Music, food and bunny rabbits welcomed hundreds of area residents to the opening of Newport Beach's new Civic Center on Saturday.
As the 3rd Marine Aircraft Wing Band played "Stars and Stripes Forever" before Saturday's ceremony, many families checked out city hall's new home, some venturing out to the circle of bunny statues on the campus periphery and others peering over the viewing platform at the end of the San Miguel bridge on the breezy morning.
Speakers called the new campus a "civic vision" that is "more than a city hall."
"Long after the price is forgotten the quality remains," said councilman Ed Selich.
Mayor Keith Curry called the grand opening gratifying and said he was happy to see so many residents enjoying the grounds.
"It validates [that] this is really going to be a real civic center," Curry said.
The new facility includes an expanded library, 1.23 miles of walking trails that wind through wetlands and a dog park, which several attendees took advantage of by bringing their pooches.
Steven Chaitow, the project manager and principal at architecture firm Bohlin Cywinski Jackson, said that every feature of the new building was intentional and multifunctional, such as the glass sides and roof that maximize natural light. The roof also has windows that open automatically.
Chaitow added that while most civic centers can have an unfriendly atmosphere, the Newport facility is aimed at welcoming residents.
Going to city hall is often "something you have to go through," he said. "Newport Beach has made this a place you want to go to."
Tami and Rod Turner brought their daughters Natalie, 5, and 7-year-old Ashley to the event. Both girls were wearing blue and white striped shirts with glittery red anchors that matched the civic center's nautical theme.
"We figure these guys are the ones that are going to be growing up here," Rod Turner said. The family was particularly excited about one addition.
"They love the library," Tami Turner said.
But some at Saturday's opening weren't happy about the new facility or its price tag. About six demonstrators stood on Avocado Avenue holding signs reading "Stop the Dock Tax," and protesting the roughly $130 million spent on the new campus.
Protester Tom Regan said a city of 90,000 people doesn't need a building of such grandeur.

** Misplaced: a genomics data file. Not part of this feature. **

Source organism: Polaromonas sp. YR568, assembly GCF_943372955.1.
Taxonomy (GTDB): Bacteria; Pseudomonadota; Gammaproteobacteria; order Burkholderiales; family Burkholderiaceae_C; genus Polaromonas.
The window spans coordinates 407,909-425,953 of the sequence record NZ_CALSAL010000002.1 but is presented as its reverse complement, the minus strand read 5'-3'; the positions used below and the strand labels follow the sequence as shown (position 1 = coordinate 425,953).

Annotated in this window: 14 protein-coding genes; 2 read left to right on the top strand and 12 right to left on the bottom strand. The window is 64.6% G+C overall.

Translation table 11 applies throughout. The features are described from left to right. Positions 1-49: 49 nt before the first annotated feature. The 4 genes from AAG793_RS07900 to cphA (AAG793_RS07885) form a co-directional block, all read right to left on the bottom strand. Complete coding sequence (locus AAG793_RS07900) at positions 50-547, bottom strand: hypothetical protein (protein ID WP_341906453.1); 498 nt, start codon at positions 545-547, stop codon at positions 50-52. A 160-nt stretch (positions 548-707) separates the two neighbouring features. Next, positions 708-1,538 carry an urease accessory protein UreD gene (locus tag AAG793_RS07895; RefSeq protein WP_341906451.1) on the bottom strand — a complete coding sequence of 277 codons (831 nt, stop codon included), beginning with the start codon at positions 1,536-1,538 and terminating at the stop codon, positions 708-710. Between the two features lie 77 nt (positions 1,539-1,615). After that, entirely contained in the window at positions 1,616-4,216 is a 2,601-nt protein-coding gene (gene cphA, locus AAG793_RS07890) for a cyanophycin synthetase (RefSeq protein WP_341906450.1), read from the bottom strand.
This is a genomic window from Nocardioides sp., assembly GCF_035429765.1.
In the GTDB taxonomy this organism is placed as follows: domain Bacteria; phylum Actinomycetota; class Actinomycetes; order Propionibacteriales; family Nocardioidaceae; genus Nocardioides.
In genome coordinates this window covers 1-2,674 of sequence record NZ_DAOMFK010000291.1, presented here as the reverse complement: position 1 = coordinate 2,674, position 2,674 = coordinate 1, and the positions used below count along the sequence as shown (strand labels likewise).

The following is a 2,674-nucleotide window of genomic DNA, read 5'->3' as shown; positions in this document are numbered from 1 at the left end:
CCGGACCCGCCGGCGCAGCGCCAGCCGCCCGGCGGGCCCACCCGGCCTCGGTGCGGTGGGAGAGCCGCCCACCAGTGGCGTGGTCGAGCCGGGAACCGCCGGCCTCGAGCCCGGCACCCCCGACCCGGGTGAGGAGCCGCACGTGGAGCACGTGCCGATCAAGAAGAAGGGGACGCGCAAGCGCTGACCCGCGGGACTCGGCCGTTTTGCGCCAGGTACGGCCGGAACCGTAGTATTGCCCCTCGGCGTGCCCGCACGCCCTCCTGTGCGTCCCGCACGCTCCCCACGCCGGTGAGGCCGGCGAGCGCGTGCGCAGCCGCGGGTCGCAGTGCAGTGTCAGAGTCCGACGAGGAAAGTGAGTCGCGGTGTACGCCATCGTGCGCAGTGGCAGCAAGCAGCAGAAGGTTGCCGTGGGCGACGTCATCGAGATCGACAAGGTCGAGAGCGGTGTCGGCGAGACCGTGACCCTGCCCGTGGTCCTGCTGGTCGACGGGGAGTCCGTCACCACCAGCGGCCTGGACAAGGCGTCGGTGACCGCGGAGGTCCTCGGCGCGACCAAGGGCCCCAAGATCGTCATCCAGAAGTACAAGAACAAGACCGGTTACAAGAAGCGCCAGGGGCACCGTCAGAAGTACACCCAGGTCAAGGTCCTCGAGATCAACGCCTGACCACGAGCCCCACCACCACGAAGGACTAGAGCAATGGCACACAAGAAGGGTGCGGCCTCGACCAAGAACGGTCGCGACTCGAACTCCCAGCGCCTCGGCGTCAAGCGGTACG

"How can you spend that much money?" Regan said. "How can you spend $160 million on a city this size?"
Regan said he lived in Europe for a time and one thing he noticed struck a chord with him.
"If it works and it's good and it's functional, it's fine," Regan said. "I guess that sort of stuck with me."
During the invocation from the Rev. Richard Kannwischer, protesters took their message to the skies with planes flying signs that read "Stop the dock tax" and "Taj Mahal – $140 million taxpayer rip-off."
Mayor Keith Curry called city halls across the nation "the emblem of democracy from coast to coast" and addressed the "critics" and the "cynics" by referring to former President Theodore Roosevelt's "Citizenship in a Republic" speech in which the 26th president said, "It is not the critic who counts; not the man who points out how the strong man stumbles, or where the doer of deeds could have done them better. The credit belongs to the man who is actually in the arena."
"How different our city would be if we listened to the cynics and the critics," Curry said.
After the ceremony, while other residents tasted dishes from about 20 local restaurants, Dennis Whelan sat inside the new city hall near the permit counter with his son Steve and his napping 2-year-old grandson Mick. Whelan described the facility as "beautiful" and said it was overdue.
"The citizens of Newport Beach deserve this. I'm very happy, very proud," Whelan said. "I don't see anything negative here."
While he disagreed with the protesters' message, he appreciated their presence.
"You're always going to have that in a democracy — a noisy few," Whelan said. "Thank goodness for them. We should have more people speaking out."Copyright © 2015, The Baltimore Sun